VG: My mate Nick Brown got involved in a studio in Sands Ends [an area on the Thames in London’s Fulham] and could get studio time on a Sunday for nothing. So we went there every Sunday for about two years. But he didn’t know how to operate the computer, so he had to learn it very gradually as we went on. That’s why it took two years. There was no group, it was just me doing all the instruments and Nick trying to work the computer. So it was a real shot in the dark. I didn’t even know it was going to be an LP until after a year when we amassed about eight songs and I was still coming up with more. I was also doing something else at the same time. I got a call from Irvine Welsh who wanted me to do the Blackpool songs. So I was writing them at the same time I was recording Sansend. It helped doing those two things together because they’re so different; Blackpool was old-fashioned show tunes I was trying to come up with, whereas Sansend was all digital samples and loops. I took the ‘d’ out of Sands Ends to make it sound more French.

Vic Godard with Irvine Welsh – ‘Blackpool’ from Blackpool EP (2010)

VG: My manager rang up Irvine to put my name forward because he’d heard that Irvine was trying to find a musician to do music for his Blackpool musical. I came up with the song ‘Blackpool’ and Irvine loved it straight way. Then he started sending me lyrics for other songs. He did a musical of it, but it was a total flop. It was done by Queen Margaret University College in Edinburgh. I didn’t go and see it. I think I had three songs in it when it came out, so they didn’t use them all. I wrote about 11 or 12 and they only used three – ‘Blackpool’ and two others. It wasn’t very well received so it didn’t carry on. It was a great experience though, I’m glad I did it and I loved working with Irvine. I don’t really work with lyricists. He sent me typed lyrics and screenplays and I just came up with the tunes.

‘Born To Be A Rebel’ from 1979 Now! (2014)

VG: It’s a throwback to the Northern Soul stuff. It’s a tape I had of us playing the songs at a gig with Siouxsie & The Banshees in February 1980 at the Music Machine in London. So I thought we should just go and do them in the studio. Edwyn Collins was still in London at the time and it came out on his label which meant I didn’t have any studio fees. I just wanted to get those songs out on an album. The same way I did with 1978 Now! In the early 80s, we played with The Bureau who were Dexys Midnight Runners minus Kevin Rowland. That was our first tour, the Songs For Sale group. They’d been sacked from Dexys and they had a new singer. Mick Talbot was their keyboardist, he was on the tour. He smashed a statue over my head and knocked me out cold. But I’ve only just found out that it was Mick! We did a gig in St Andrews and the promoter told us that he was paying for whatever drinks we wanted. He bought the bar for the night, basically. This really posh old-fashioned hotel. Of course, we just wrecked the place. It was mayhem. Running battles all through the corridors. I woke up the next morning totally naked, soaking wet, in a bed that wasn’t even my bedroom. Someone had smashed a statue over my head, knocked me out and then put me into a shower to try and bring me round. And once they’d brought me round, they put me to bed. But they had to take my wet clothes off, so all my wet clothes were beside the bed. For years, I never found out who did it. We had a newsletter and we got everyone to write an account of what happened that night. But the only person who wouldn’t contribute a story was Mick Talbot. I wondered why. When we pressed Mick, he did contribute a story and it’s pretty obvious that he was the one who smashed a statue over my head. He almost admits it in his story. Were we arguing? No, we were just going around smashing the place up cos we were all drunk. The next day… pot plants all over the floor… broken statues… Sean McLusky had got up on the wall and ripped this big wall hanging off… it was just lying on the stairs. When we went down to breakfast, the place was swarming with police, and we all got interviewed about our part in it. Yeah, so we had a good night. We called it The Battle of St Andrews.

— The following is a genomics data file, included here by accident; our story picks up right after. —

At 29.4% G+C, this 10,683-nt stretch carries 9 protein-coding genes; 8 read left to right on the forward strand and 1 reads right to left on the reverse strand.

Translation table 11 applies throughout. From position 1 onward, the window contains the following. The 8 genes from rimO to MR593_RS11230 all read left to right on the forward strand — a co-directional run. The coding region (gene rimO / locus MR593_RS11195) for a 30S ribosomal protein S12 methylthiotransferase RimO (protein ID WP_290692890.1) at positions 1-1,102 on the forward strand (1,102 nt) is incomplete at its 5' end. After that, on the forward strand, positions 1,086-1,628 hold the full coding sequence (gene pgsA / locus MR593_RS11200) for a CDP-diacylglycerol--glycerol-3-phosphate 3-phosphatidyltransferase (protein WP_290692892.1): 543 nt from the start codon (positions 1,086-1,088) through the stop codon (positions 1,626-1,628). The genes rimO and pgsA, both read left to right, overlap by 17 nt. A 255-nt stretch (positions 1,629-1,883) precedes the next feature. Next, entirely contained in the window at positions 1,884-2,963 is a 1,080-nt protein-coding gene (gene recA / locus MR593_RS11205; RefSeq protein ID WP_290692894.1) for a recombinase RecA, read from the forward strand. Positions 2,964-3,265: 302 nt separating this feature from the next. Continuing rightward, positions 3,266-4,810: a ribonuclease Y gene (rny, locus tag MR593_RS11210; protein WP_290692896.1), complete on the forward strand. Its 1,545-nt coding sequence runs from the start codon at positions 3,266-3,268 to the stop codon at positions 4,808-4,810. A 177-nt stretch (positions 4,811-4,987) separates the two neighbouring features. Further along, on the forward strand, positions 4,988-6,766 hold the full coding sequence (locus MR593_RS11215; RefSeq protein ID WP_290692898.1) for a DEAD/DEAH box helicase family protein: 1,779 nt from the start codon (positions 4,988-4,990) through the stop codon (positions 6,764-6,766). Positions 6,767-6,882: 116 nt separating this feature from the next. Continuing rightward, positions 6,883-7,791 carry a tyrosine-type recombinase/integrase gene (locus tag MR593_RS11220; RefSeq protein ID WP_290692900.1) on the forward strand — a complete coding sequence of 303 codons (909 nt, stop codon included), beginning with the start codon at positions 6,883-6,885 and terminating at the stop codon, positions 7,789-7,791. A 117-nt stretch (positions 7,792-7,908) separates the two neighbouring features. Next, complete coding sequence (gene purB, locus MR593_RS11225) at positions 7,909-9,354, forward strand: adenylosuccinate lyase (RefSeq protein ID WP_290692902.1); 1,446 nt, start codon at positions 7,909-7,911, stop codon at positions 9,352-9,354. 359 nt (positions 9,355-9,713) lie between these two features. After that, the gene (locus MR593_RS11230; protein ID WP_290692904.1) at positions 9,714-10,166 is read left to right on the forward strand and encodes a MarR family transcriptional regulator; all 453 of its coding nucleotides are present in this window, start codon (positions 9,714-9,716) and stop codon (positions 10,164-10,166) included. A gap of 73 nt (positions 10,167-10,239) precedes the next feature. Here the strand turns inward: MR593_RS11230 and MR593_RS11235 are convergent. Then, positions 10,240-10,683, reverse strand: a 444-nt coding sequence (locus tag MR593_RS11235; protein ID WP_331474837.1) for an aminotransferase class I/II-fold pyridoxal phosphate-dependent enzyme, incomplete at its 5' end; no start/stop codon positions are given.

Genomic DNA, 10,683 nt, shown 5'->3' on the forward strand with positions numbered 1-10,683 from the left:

‘Since The 80s’ from Moments Like These (2021)

VG: The start is very influenced by the Velvet Underground’s ‘Heroin’. I’ve been doing ‘Heroin’! Not recently… live, but I haven’t done a gig for ages. We did a gig at The Lexington but instead of doing Subway Sect, we had all these different groups playing – all the groups who are on my record label – who did a little bit each. At that gig we did ‘Heroin’ and we also did it at Hebden Bridge. I love doing ‘Heroin’ because no one really does that now. That beginning is quite dramatic. The production on the album is brilliant. Mick’s done a great job, a really great job. My vocal on this really reminds me of Andy Fairweather Low. I used to love him when I was a teenager. I went to see him at The Roundhouse, it was one of the best gigs I’ve ever seen. He was one of my favourite singers and still is. The way he makes he makes things sound as if he’s not putting any effort into it.

Subway Sect’s Moment’s Like These is out August 16